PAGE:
The observations and opinions of a person who has no discernible insights or ideas.

Monday, August 29, 2005

"It looks like we MD it" 

I just returned from another trip to the District of Columbia. This trip wasn’t nearly as exciting as my last trip there, but it still had some good bits.

The primary purpose of my trip was to attend a meeting in beautiful southern Maryland. This time around, it was much greener, and I got out to see some different parts of it. I wasn’t any more impressed with the greenery than I was with the stark wintry area I visited in January (which was in the same geographical location). The meeting I attended was sometimes interesting, but mostly very, very boring, which was amplified by the fact that I only got 3-4 hours of sleep a night while I was down there.

Speaking of sleep, alarm clocks should never be designed so that you can change the time by pushing only one button. The first two mornings when I woke up, the clock was off by a few hours, which I think is a result of hunting for the snooze button in a nearly delirious state. The clock, however, is my only major complaint about what otherwise was a fine hotel (minor complaints include the sink stopper being broken (so that it was nearly stopped all the time), the shower curtain making the shower way too dark, and the lack of a microfridge).

I tried a bit of the local cuisine, but that didn’t go well. We went to a restaurant called Cabana’s, which was far more of a bar than a restaurant. By eating outside, we avoided most of the smokiness, but ended up dealing with flies and rather gross tables instead. My food tasted fishy, which was a definite deal breaker. I ate at more exotic places after that, like Taco Bell and Subway.

DC was all right, but I just wasn’t in the mood for it. I was exhausted from traveling all week already, and from hardly sleeping all week. I did go see a few sights and find a few caches, but it was nothing compared to the much colder experiences I had in January. The highlight of the area, in fact, was eating at a couple of restaurants in Chinatown. The first, called Five Guys, is a burger joint that sells pretty good burgers. Mine had some bacon that was a bit crispier than I would like, but ultimately it was a really good sandwich. (This reminds me: we need to go to Brand X in Springville.) Friday, I got lunch with my sister-in-law (and their infant son) at a sandwich shop called Potbellies. Wow, what a good sandwich. It was like eating at Quizno’s, but for even less than Subway’s prices, and with even better food.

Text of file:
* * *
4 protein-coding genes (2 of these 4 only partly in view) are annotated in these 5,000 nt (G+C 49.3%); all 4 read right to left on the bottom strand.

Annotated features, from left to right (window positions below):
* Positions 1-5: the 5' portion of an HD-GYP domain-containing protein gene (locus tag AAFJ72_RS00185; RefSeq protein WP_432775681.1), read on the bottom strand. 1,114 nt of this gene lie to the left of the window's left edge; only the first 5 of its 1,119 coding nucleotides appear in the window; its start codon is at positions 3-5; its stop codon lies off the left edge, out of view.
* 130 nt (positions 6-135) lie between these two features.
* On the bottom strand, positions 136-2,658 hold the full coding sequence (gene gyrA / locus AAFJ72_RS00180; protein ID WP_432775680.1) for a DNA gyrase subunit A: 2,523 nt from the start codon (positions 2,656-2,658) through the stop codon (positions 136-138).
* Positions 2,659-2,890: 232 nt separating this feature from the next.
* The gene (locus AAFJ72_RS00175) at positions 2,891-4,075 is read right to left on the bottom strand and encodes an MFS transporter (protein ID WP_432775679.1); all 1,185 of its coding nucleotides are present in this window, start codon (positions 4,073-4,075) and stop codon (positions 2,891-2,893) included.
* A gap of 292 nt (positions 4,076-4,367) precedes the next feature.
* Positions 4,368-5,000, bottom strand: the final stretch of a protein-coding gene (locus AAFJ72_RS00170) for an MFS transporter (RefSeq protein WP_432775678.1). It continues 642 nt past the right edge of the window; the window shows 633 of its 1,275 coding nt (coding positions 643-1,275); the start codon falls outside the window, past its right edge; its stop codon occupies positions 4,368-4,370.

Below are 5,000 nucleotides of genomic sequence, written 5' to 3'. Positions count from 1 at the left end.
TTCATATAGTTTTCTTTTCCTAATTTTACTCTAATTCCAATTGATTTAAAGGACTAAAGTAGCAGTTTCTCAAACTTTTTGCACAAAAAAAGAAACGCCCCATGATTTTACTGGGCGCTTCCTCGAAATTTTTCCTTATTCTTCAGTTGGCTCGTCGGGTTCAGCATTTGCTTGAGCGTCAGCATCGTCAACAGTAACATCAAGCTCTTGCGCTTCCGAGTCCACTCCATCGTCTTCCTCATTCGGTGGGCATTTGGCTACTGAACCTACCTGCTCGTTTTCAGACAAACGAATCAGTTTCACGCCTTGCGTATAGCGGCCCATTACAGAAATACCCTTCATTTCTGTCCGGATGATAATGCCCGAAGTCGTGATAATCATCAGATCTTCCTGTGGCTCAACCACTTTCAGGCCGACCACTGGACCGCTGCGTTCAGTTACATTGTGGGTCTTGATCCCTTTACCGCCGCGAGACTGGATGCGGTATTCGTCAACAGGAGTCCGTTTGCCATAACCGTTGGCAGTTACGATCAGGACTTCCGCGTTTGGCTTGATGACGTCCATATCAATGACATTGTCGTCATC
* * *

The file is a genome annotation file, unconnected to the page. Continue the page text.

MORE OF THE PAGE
I also enjoyed hanging out with family. I discovered that my brother and I are more evenly matched at Boggle than we have been in the past. Maybe next time we play he will beat me. I also finally saw the extended edition of the final Lord of the Rings movie. I’m not sure why I hadn’t seen it yet, but it was quite awesome. My brother and I hardly talked politics, which is a break from the norm for us, and when we did talk, we agreed a bit more than usual. Maybe fatherhood has softened him to a more moderate socialist.

I wasn’t feeling very well on this trip. I was tired and anxious to be home. Between everything that was going on, it was a really hard week for me, but fortunately, things are getting better. It’s great to be home.

Wednesday, August 24, 2005

Trip Report: A Preview 

I was talking to my brother, and he reminded me of my trip report from the last time I came out here. My trip this time hasn’t been as good as that one, but things may be looking up. I’ll try to write a trip report when I get back.

(NOTE TO SELF: Write a trip report when you get back.)

So far, I’ve been finding that I don’t like traveling with other people that much. For this trip, I’m accompanied by a coworker who went with me to a meeting in Virginia in November. It was a good trip, but that was mostly because the elections were that Tuesday night and I ended up spending all that night watching CNN and talking to my brother on the phone for some added spin (and trying to make the most of being in the same time zone for a change). I ended up not spending much time at all with her, except for a quick trip to a jewelry shop in Virginia Beach where she wanted to pick up a few pieces of jewelry, and I wanted to pick up a charm for my wife. Within 15 minutes, I had found a truly cool charm that was a sextant, complete with moving parts, and purchased it. Several hours later, we left so that we could go to several more stores to find shoes for her son. This trip has reaffirmed that she and I have differing tastes and interests with regards to almost everything, and I’m typically much happier doing my own thing on my own than doing just about anything with her. (Don’t get me wrong, I like her well enough, but only as long as I don’t have to shop with her.)

Monday, August 01, 2005

The Most Pretentious Title Ever Given 

This weekend, I saw what turned out to be one of the funniest movie trailers of recent memory. It was for a new film where Shia Labeouf (of Holes fame) plays a working class boy who is an incredibly gifted golfer. He manages to get himself in to a tournament that usually only allows members of what passes for gentry in this country. Barriers are broken. A plucky kid with a sharp tongue becomes his caddy (with hilarious results!). So far, it was just a typical Disney movie crossed with a typical sports movie (even if the “sport” is golf). Then, they dramatically revealed the title: “The Greatest Game Ever Played”. It took me about 5 minutes to stop laughing. I almost missed the start of the movie I had actually paid to see. Seriously, golf!? What where they thinking?

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